"Who is that?" she asked in a tone that Anna knew all too well, one that almost drew a strangled groan from her, would have if she hadn't known how loyal Grace was to Eren, even as the young mother brushed her blonde ringlets behind her ear.

Anna turned around and almost dropped her sewing needle.

She was not known for being a particular coy woman, she was one of the eldest unmarried young women in the village, but even Anna Irving knew a handsome man when she saw one, as little as she seemed to care. It was hard to believe he was the same man, harder to believe that a simple shave, bath, and change of clothing could do so much for someone's appearance, but apparently it was possible, because the evidence stood before her.

Hair that had looked brittle suddenly looked red and luxuriant, his face, now that it was smooth, appeared to be extremely dynamic and markedly handsome, a face befitting a knight, with a straight nose and that calm expression. His eyes, though, his eyes, nearly black as they were, still suited a bandit, cold and uncaring as they'd been the night before, and just as her interest had waxed, it waned.

"Ah, he's a tenant," Anna explained to Grace with a small shrug, turning her attention back to her needlework. "The first in a month. You should have seen him last night, Gracie. He looked like he stumbled out of hell."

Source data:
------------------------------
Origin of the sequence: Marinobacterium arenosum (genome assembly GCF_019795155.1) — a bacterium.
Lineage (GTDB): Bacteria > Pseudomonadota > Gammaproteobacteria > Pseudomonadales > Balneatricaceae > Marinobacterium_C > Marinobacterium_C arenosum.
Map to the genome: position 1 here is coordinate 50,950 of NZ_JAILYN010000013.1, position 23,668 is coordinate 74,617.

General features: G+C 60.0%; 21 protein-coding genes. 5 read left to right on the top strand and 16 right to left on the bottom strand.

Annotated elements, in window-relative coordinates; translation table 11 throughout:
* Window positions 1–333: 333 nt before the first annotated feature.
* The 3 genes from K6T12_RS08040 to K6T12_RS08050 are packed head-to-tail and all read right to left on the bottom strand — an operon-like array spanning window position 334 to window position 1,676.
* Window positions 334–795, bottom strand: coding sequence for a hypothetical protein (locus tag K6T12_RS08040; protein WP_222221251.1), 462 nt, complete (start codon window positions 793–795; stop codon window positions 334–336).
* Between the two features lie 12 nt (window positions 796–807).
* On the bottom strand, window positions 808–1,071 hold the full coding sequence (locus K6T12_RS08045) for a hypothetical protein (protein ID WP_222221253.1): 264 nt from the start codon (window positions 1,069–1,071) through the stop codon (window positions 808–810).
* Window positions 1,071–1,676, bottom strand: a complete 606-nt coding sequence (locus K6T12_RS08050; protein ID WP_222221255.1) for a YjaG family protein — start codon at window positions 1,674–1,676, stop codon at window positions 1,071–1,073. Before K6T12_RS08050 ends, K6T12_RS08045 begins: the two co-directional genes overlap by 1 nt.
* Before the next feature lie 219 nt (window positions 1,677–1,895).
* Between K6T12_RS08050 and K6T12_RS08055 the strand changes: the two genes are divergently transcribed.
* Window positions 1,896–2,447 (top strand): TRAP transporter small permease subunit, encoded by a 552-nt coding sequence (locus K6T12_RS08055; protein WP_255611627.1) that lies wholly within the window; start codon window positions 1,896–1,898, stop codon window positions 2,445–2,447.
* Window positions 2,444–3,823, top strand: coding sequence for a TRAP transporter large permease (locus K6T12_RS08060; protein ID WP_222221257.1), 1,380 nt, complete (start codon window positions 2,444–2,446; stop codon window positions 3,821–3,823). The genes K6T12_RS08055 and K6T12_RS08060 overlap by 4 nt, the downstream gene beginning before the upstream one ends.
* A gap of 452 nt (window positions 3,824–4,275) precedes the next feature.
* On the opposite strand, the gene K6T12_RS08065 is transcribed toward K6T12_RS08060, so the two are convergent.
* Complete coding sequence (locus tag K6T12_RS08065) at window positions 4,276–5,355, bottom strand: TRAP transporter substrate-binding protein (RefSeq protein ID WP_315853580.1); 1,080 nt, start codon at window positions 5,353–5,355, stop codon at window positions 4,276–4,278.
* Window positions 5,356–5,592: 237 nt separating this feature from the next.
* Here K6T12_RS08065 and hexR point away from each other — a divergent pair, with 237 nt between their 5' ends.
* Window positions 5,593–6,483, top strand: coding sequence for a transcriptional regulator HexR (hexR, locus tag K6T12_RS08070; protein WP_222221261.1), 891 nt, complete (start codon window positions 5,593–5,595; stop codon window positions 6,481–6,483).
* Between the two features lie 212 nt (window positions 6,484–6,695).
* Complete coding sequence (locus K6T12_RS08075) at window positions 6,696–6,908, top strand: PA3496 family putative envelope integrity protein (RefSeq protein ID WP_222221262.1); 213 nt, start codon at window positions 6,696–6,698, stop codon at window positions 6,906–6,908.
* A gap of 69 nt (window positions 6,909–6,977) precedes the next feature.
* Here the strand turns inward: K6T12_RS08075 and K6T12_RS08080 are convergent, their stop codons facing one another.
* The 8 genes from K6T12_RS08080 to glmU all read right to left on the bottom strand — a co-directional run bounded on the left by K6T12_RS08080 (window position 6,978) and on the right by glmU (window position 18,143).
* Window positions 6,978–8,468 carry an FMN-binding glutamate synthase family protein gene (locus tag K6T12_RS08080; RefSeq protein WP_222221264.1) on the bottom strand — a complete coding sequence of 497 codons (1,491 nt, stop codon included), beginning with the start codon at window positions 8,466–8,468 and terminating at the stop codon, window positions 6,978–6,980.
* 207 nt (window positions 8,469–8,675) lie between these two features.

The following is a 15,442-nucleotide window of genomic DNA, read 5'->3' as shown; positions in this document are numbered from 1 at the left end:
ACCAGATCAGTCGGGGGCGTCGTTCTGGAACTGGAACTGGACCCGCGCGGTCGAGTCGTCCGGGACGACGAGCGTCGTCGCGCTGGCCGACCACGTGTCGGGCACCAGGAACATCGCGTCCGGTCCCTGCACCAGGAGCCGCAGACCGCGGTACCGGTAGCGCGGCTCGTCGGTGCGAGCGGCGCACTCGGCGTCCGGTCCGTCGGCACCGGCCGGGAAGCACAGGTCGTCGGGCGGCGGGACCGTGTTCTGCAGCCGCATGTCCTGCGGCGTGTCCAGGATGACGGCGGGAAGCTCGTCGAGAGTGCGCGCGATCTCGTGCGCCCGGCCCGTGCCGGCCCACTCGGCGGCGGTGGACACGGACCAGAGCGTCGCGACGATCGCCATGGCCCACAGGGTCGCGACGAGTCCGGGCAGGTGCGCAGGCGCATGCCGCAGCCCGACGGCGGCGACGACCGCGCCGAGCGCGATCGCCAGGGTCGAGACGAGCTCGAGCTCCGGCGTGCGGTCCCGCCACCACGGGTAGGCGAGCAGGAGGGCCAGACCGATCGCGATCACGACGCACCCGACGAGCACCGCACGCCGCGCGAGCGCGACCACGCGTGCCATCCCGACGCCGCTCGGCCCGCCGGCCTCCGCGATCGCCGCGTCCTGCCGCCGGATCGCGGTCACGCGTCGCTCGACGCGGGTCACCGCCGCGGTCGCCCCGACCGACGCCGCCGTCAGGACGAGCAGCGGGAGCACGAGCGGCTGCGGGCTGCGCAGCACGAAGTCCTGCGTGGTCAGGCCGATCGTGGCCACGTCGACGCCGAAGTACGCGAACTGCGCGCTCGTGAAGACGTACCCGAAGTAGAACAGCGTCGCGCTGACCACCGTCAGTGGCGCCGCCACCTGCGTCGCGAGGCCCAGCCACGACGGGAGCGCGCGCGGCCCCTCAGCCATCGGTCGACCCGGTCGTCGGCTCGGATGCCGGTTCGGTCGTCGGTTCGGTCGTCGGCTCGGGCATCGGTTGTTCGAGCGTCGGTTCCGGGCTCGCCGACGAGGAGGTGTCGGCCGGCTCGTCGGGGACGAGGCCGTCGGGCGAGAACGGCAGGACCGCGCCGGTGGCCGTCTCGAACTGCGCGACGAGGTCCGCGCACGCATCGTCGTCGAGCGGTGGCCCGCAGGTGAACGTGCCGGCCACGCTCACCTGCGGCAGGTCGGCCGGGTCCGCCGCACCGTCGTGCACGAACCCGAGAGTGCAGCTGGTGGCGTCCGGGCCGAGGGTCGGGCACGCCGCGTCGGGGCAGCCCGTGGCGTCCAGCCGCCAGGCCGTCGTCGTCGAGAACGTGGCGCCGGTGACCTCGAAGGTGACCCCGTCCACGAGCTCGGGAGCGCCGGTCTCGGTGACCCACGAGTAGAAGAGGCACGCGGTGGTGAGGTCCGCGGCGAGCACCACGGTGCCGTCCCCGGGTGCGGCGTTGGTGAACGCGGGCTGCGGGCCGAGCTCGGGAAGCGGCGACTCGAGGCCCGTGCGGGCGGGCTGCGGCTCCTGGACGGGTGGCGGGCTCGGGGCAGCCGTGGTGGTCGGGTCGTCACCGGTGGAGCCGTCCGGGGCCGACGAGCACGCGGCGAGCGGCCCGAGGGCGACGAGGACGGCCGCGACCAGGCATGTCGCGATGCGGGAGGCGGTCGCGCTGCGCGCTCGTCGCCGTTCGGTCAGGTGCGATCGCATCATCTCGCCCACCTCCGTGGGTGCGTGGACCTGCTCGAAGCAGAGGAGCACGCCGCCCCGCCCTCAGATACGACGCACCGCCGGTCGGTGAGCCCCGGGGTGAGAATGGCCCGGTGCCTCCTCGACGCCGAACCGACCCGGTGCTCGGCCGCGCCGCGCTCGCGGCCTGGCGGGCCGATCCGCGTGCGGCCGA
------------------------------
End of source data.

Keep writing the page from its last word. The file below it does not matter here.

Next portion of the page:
"Is that so?"

Again startled into dropping her needle, Anna spun on the man, who had somehow come up behind her without her noticing. His deep voice was disinterested, but there was purpose written all over his face, as if he knew exactly what he desired from her. Well, as the Inn-Keeper's daughter, and with her brothers busy doing chores, she supposed it was her job to help him.

"Don't do that," she snapped, standing and smoothing out her skirt, her face turning red once she realized she'd been rude to a customer, though he seemed completely nonplussed by her response.

From behind her, she heard Grace snickering, and Anna shot her friend a glare, to which she received nothing but an innocent smile. Thankfully, her guest ignored he exchange.

"How can I help you?" she asked, turning back to him.

"I am going out for a time, but I would like to purchase another three nights," his tone was curt, formal, hardly the polite behavior one usually expected from house guests; she guessed he was the type of man who wasn't used to taking "no" for answer, but then again, swordsman usually were a bit rough around the edges.

"Um, sure," she walked away from the table where she and Grace sat, sharing a cup of tea, and walked up to the counter. "That's … 900 standard for three nights," she informed him, "if you provide your own food."